Was it happenstance that my eyesight was saved?  I don’t think so.  Rather, I believe it was the restorative power of my heartfelt devotion for creating good music, and my love of the French horn rescued me from  living a half-blind life (physically and metaphorically).

Thankfully, it’s not the first time artistic expression has lifted me out of a pile of life’s potentially suffocating ashes.  Good music, played rightly, is nothing short of pure enlightenment and I’m lucky (despite my uber-awkward youth)  I found illumination that day long ago while rendering clear tones from that sticky silver horn in the third grade.

The tattoo gun finally ceases hammering at my breast plate, and I walk to the mirror to behold the new scenery on my skin.    Looking in the mirror, I could swear the phoenix winks back at me – a knowing wink, a shared acknowledgement of restored vision, a confirmation how the drive for creative expression can give way to ascension, leading a willing heart out of the dark.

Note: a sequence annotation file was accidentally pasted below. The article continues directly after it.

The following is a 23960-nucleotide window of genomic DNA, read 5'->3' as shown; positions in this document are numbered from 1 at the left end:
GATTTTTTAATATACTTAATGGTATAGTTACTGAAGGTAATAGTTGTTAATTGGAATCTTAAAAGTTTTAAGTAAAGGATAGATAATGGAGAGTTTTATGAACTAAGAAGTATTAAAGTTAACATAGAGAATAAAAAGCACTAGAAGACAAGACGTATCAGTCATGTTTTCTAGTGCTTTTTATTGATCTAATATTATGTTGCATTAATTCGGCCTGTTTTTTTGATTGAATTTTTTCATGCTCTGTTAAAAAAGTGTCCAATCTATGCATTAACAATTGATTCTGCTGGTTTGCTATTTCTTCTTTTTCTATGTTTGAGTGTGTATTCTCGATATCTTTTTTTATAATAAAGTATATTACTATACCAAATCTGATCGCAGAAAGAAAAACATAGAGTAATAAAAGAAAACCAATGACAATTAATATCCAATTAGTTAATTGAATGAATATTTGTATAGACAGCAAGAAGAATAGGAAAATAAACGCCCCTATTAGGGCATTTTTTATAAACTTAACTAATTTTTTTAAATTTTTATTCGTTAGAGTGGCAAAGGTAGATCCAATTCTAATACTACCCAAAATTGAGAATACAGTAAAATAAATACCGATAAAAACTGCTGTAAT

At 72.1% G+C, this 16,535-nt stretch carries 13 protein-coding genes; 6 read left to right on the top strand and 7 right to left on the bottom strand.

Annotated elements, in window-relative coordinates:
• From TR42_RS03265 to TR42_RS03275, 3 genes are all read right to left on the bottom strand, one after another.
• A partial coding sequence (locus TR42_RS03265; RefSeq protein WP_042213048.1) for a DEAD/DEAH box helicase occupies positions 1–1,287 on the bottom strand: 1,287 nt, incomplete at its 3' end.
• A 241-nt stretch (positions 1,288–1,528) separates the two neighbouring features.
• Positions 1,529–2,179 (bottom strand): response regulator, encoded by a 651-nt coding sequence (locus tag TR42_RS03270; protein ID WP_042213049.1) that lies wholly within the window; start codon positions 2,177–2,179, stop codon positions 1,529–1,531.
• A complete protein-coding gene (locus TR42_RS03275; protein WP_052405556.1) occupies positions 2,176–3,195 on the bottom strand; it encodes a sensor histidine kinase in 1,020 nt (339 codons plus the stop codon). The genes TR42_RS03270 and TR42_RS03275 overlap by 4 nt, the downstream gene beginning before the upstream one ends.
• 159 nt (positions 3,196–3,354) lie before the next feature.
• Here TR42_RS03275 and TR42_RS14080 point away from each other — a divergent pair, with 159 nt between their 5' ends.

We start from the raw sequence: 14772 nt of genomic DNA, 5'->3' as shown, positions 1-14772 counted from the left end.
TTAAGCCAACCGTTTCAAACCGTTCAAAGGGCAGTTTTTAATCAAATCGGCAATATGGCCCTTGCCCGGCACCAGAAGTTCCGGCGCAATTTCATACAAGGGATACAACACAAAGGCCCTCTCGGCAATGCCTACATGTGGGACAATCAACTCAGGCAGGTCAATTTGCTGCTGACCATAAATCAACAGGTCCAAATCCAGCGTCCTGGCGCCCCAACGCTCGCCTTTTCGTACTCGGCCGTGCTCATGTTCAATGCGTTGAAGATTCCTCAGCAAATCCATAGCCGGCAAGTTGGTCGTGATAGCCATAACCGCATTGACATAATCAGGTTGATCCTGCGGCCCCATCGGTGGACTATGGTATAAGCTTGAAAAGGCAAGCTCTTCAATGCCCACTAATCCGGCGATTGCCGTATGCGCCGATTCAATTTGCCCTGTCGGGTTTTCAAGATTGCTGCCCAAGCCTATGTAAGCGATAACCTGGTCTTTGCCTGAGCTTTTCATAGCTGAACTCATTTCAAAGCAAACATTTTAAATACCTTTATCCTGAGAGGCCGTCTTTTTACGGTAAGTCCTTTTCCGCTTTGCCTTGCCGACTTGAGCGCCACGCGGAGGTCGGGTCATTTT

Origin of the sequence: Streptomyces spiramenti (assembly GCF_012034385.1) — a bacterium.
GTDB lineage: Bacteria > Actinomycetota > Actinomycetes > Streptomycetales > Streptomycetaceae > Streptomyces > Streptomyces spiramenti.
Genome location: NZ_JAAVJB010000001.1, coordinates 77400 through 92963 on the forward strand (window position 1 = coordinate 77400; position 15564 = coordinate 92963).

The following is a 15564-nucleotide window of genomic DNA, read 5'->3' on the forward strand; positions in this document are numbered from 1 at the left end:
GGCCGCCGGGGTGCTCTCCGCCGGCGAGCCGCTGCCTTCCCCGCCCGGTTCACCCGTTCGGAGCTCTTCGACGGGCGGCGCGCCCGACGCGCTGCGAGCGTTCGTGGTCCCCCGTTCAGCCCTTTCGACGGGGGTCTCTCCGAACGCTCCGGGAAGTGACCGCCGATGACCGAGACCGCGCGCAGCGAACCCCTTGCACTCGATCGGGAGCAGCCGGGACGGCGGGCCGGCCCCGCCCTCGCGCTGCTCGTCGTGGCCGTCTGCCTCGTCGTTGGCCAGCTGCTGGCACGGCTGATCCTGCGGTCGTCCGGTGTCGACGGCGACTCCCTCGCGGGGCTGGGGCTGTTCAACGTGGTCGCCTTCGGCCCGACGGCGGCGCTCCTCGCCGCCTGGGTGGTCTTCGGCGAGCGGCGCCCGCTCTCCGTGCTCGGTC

Avia V.
11/28/10

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Animal Messages: The Good News

Thursday, April 28th, 2011

Animal Messages - It's All Good

In one capacity or another, I’ve been dipping into animal consciousness and interpreting symbolic messages they contribute to the greater/global consciousness.

An email I got from a reader of my main website (whats-your-sign), asked a great question: